“What we often see now is that in many such house auctions, the winning bidder is sometimes not a family. This is a post office mailbox in Delaware. This is an investor who has never seen a house and wants to The house is renovated and ready to be bought for investment purposes and then rented out,” said Robert Kaplan, president of the Federal Reserve Bank of Dallas. At an event this week.
Black stoneThe private equity firm, which has become the world’s largest real estate management company, said this week that it will spend $6 billion to acquire American Family Partners, a buyer and operator of single-family rental properties.
Kaplan said he believes it is time for the U.S. central bank to reconsider its support for the real estate market. Buy 40 billion US dollars of institutional mortgage-backed securities every monthAccounted for a large part of its $120 billion bond purchase plan.
The Norges Bank hinted last week that it might tighten monetary policy soon, partly to curb unpopular housing price growth. New Zealand broke orthodoxy this year and added a clause to its central bank’s responsibilities directing it to adopt Housing prices should be considered when formulating monetary policy.
The President of the European Central Bank, Christine Lagarde, was also asked about this question-which has become a lightning rod for criticizing the European Central Bank. The European Central Bank’s ultra-loose monetary policy ——At the hearing held in the European Parliament this week.
In response, Lagarde stated that “there is no obvious sign of credit pushing a real estate bubble in the entire Eurozone,” but she added that some countries, especially some cities, have “residence real estate vulnerabilities”.
She said: “The disconnect between housing prices and broader economic development during the pandemic creates the risk of price adjustments,” she called for macroprudential policies—such as state restrictions on mortgage lending—to be “designed carefully to deal with specific National risk”. When asked this month about the risk of monetary policy fuelling a real estate bubble, Lagarde said that the benefits of the European Central Bank’s decision “to a large extent outweigh the indirect effects.”
Tax the rich?
Although central banks worry about financial stability, higher housing prices have sparked political debate about the possible impact of the pandemic on economic inequality.
In Berlin, shortly after the establishment of the German Constitutional Court, renters took to the streets last month, calling for the expropriation of property owned by commercial investors Ruled that the city’s rent cap was illegal.
In the UK, after temporarily cancelling evictions this month, debt charities called on the government to step in to help resolve the 360 ??million pounds of rent arrears accumulated due to the pandemic.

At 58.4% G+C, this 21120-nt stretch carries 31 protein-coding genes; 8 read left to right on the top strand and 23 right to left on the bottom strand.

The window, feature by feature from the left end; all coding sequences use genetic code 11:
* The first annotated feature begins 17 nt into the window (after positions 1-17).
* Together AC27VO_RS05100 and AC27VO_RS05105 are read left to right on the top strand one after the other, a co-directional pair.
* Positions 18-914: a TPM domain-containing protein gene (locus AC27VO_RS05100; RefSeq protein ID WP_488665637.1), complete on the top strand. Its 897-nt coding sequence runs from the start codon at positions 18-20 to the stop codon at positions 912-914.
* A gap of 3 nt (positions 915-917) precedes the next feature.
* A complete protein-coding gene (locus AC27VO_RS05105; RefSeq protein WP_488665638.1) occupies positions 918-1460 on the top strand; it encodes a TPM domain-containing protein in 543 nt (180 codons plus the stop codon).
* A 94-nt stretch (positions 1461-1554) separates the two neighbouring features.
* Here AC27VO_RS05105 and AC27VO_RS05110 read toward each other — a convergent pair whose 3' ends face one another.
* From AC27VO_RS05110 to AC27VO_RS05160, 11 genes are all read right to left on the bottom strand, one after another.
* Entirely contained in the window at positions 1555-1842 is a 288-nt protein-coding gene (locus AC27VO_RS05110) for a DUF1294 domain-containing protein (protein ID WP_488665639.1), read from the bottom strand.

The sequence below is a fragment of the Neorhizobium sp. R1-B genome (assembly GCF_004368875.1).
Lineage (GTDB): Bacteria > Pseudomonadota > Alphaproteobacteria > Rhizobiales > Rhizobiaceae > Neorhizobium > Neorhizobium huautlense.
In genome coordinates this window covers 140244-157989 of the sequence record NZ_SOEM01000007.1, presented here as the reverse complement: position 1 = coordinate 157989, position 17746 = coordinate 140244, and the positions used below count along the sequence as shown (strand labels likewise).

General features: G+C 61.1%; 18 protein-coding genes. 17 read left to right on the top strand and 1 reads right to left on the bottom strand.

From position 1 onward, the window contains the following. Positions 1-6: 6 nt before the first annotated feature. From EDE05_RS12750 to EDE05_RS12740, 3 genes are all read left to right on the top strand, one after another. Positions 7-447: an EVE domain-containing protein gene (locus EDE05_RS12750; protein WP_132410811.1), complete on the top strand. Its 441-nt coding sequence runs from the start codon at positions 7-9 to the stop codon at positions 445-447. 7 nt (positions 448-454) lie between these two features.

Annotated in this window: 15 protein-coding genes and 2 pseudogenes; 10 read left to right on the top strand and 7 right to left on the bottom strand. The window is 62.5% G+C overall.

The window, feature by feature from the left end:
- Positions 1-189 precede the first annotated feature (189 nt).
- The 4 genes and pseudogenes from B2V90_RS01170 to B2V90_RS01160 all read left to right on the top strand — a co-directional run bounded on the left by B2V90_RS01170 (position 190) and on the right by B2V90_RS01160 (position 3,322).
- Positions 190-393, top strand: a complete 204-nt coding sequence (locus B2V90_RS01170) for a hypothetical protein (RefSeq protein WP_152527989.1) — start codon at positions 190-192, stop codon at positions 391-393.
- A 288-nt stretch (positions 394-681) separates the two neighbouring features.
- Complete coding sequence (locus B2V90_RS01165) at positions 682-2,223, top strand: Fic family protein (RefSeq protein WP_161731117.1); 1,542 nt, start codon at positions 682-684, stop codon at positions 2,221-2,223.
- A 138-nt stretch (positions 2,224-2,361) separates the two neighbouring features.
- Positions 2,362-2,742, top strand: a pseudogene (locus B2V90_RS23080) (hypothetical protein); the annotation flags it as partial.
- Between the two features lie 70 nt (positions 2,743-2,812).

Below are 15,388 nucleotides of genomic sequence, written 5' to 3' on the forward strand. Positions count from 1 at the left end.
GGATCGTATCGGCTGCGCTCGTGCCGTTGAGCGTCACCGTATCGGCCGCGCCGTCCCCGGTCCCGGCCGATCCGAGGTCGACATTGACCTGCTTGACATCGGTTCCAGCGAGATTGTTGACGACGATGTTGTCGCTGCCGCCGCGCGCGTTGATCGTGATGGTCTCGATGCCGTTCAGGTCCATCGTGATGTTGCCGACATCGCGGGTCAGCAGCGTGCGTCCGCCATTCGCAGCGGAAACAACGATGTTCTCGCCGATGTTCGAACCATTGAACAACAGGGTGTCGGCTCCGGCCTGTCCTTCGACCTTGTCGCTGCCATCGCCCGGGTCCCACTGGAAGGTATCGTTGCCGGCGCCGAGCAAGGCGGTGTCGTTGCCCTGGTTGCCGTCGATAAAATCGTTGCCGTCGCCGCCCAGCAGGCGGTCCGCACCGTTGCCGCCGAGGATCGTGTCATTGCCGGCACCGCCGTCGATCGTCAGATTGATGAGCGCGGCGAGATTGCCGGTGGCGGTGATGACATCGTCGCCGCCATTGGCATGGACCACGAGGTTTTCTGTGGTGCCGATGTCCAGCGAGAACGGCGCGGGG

In the United States, although price increases are good news for many homeowners, they are devastating to potential low-income buyers and renters.
“Families who have survived the crisis without financial difficulties are snapping up a limited supply of homes for sale, pushing up prices and further excluding less affluent buyers from buying homes,” report The research from the Harvard Joint Center for Housing Research ended in June. “At the same time, millions of families who lost their income during the work stoppage were unable to pay for their housing and are on the verge of being eviction or foreclosure.”
Although the Biden administration decided this week to extend the national moratorium on evictions until the end of July, the situation for renters is also very bad. According to recent data from the U.S. Census Bureau, nearly 4.2 million people across the country expressed concern that they will face eviction or foreclosure within the next two months. The Think Tank Urban Institute warns that the burden will fall disproportionately on blacks, indigenous and Latin Americans, and other people of color.
However, Posen pointed out that the increase in housing wealth in the past year will help the American middle class catch up to the top of the distribution-while staying away from the poorest. Higher house prices are one of the reasons why most Americans today are better than before the coronavirus outbreak. “Is this an equal victory or an unequal victory? It depends on where you draw the line,” he said.
He said that if central banks want to prevent a dangerous bubble in housing prices, they should “headwind” and take measures such as restricting high-risk mortgages. But he added that the remedy for inequality lies in fiscal policy. Those who made excess profits through the pandemic should now face a “solidarity tax” to help pay.
“If you care about inequality, you have to redistribute directly-no deus ex machina will solve this problem for you.”
Additional reporting by Martin Arnold in Frankfurt and George Hammond in London